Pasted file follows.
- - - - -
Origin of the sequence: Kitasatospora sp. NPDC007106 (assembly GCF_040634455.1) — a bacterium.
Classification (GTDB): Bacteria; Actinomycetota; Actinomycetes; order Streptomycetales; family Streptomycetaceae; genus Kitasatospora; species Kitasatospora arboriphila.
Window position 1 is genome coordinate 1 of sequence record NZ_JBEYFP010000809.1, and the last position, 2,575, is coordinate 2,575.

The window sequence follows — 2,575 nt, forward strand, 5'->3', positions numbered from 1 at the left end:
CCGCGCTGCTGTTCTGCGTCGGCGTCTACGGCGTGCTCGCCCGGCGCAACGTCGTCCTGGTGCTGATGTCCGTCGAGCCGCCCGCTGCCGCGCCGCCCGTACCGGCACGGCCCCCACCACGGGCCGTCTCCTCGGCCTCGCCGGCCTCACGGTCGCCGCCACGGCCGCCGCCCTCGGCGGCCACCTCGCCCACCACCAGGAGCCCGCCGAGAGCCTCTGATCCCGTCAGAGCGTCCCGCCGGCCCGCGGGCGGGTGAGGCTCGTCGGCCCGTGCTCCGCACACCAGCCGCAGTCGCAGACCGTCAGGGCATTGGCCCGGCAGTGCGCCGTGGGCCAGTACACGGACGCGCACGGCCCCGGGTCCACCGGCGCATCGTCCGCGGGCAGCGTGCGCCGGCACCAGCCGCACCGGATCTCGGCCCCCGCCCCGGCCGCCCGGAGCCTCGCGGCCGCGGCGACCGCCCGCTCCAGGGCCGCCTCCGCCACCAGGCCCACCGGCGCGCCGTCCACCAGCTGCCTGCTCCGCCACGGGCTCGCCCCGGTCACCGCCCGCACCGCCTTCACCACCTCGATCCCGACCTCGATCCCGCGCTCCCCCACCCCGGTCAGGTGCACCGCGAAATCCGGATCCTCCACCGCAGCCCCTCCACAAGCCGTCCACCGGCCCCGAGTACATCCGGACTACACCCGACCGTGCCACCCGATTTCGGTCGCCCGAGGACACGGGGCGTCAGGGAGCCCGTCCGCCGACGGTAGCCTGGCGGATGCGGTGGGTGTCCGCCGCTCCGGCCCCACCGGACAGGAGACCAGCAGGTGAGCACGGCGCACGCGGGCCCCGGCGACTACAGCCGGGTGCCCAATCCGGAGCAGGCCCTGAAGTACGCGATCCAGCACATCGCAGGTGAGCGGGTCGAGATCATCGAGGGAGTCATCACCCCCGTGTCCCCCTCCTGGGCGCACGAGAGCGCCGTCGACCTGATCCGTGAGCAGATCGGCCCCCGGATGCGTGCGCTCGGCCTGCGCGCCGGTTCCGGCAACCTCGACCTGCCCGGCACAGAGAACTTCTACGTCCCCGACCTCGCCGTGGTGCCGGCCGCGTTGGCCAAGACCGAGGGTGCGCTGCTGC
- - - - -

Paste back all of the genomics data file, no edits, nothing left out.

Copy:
Origin of the sequence: Kitasatospora sp. NPDC007106 (assembly GCF_040634455.1) — a bacterium.
Classification (GTDB): Bacteria; Actinomycetota; Actinomycetes; order Streptomycetales; family Streptomycetaceae; genus Kitasatospora; species Kitasatospora arboriphila.
Window position 1 is genome coordinate 1 of sequence record NZ_JBEYFP010000809.1, and the last position, 2,575, is coordinate 2,575.

The window sequence follows — 2,575 nt, forward strand, 5'->3', positions numbered from 1 at the left end:
CCGCGCTGCTGTTCTGCGTCGGCGTCTACGGCGTGCTCGCCCGGCGCAACGTCGTCCTGGTGCTGATGTCCGTCGAGCCGCCCGCTGCCGCGCCGCCCGTACCGGCACGGCCCCCACCACGGGCCGTCTCCTCGGCCTCGCCGGCCTCACGGTCGCCGCCACGGCCGCCGCCCTCGGCGGCCACCTCGCCCACCACCAGGAGCCCGCCGAGAGCCTCTGATCCCGTCAGAGCGTCCCGCCGGCCCGCGGGCGGGTGAGGCTCGTCGGCCCGTGCTCCGCACACCAGCCGCAGTCGCAGACCGTCAGGGCATTGGCCCGGCAGTGCGCCGTGGGCCAGTACACGGACGCGCACGGCCCCGGGTCCACCGGCGCATCGTCCGCGGGCAGCGTGCGCCGGCACCAGCCGCACCGGATCTCGGCCCCCGCCCCGGCCGCCCGGAGCCTCGCGGCCGCGGCGACCGCCCGCTCCAGGGCCGCCTCCGCCACCAGGCCCACCGGCGCGCCGTCCACCAGCTGCCTGCTCCGCCACGGGCTCGCCCCGGTCACCGCCCGCACCGCCTTCACCACCTCGATCCCGACCTCGATCCCGCGCTCCCCCACCCCGGTCAGGTGCACCGCGAAATCCGGATCCTCCACCGCAGCCCCTCCACAAGCCGTCCACCGGCCCCGAGTACATCCGGACTACACCCGACCGTGCCACCCGATTTCGGTCGCCCGAGGACACGGGGCGTCAGGGAGCCCGTCCGCCGACGGTAGCCTGGCGGATGCGGTGGGTGTCCGCCGCTCCGGCCCCACCGGACAGGAGACCAGCAGGTGAGCACGGCGCACGCGGGCCCCGGCGACTACAGCCGGGTGCCCAATCCGGAGCAGGCCCTGAAGTACGCGATCCAGCACATCGCAGGTGAGCGGGTCGAGATCATCGAGGGAGTCATCACCCCCGTGTCCCCCTCCTGGGCGCACGAGAGCGCCGTCGACCTGATCCGTGAGCAGATCGGCCCCCGGATGCGTGCGCTCGGCCTGCGCGCCGGTTCCGGCAACCTCGACCTGCCCGGCACAGAGAACTTCTACGTCCCCGACCTCGCCGTGGTGCCGGCCGCGTTGGCCAAGACCGAGGGTGCGCTGCTGC